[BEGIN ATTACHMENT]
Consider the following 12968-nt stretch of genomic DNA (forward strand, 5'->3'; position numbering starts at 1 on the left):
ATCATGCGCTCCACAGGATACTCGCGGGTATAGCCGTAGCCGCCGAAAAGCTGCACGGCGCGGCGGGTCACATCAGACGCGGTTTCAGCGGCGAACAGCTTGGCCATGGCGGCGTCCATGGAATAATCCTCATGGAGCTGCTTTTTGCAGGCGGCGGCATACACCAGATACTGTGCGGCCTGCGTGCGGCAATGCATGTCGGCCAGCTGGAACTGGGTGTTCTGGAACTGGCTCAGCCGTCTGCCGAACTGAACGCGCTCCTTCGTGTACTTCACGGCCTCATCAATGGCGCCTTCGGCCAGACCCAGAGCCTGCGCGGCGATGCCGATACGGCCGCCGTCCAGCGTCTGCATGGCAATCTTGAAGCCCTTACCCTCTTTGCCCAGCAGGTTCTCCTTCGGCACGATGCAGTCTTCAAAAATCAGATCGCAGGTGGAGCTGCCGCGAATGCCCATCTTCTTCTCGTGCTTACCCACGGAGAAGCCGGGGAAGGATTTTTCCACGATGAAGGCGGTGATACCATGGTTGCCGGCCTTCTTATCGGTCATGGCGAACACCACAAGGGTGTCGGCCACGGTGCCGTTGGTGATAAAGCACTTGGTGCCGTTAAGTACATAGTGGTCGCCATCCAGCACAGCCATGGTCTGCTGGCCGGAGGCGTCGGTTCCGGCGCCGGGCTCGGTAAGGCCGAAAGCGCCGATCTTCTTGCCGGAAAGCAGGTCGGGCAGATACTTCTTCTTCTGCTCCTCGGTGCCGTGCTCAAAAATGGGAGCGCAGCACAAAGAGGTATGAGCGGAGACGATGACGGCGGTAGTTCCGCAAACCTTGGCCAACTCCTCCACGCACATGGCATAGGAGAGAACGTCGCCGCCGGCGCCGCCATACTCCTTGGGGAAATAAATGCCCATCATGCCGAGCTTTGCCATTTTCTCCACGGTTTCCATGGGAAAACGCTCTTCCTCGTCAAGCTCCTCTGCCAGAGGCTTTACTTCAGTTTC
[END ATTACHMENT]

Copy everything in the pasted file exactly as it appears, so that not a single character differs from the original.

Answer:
Consider the following 12968-nt stretch of genomic DNA (forward strand, 5'->3'; position numbering starts at 1 on the left):
ATCATGCGCTCCACAGGATACTCGCGGGTATAGCCGTAGCCGCCGAAAAGCTGCACGGCGCGGCGGGTCACATCAGACGCGGTTTCAGCGGCGAACAGCTTGGCCATGGCGGCGTCCATGGAATAATCCTCATGGAGCTGCTTTTTGCAGGCGGCGGCATACACCAGATACTGTGCGGCCTGCGTGCGGCAATGCATGTCGGCCAGCTGGAACTGGGTGTTCTGGAACTGGCTCAGCCGTCTGCCGAACTGAACGCGCTCCTTCGTGTACTTCACGGCCTCATCAATGGCGCCTTCGGCCAGACCCAGAGCCTGCGCGGCGATGCCGATACGGCCGCCGTCCAGCGTCTGCATGGCAATCTTGAAGCCCTTACCCTCTTTGCCCAGCAGGTTCTCCTTCGGCACGATGCAGTCTTCAAAAATCAGATCGCAGGTGGAGCTGCCGCGAATGCCCATCTTCTTCTCGTGCTTACCCACGGAGAAGCCGGGGAAGGATTTTTCCACGATGAAGGCGGTGATACCATGGTTGCCGGCCTTCTTATCGGTCATGGCGAACACCACAAGGGTGTCGGCCACGGTGCCGTTGGTGATAAAGCACTTGGTGCCGTTAAGTACATAGTGGTCGCCATCCAGCACAGCCATGGTCTGCTGGCCGGAGGCGTCGGTTCCGGCGCCGGGCTCGGTAAGGCCGAAAGCGCCGATCTTCTTGCCGGAAAGCAGGTCGGGCAGATACTTCTTCTTCTGCTCCTCGGTGCCGTGCTCAAAAATGGGAGCGCAGCACAAAGAGGTATGAGCGGAGACGATGACGGCGGTAGTTCCGCAAACCTTGGCCAACTCCTCCACGCACATGGCATAGGAGAGAACGTCGCCGCCGGCGCCGCCATACTCCTTGGGGAAATAAATGCCCATCATGCCGAGCTTTGCCATTTTCTCCACGGTTTCCATGGGAAAACGCTCTTCCTCGTCAAGCTCCTCTGCCAGAGGCTTTACTTCAGTTTC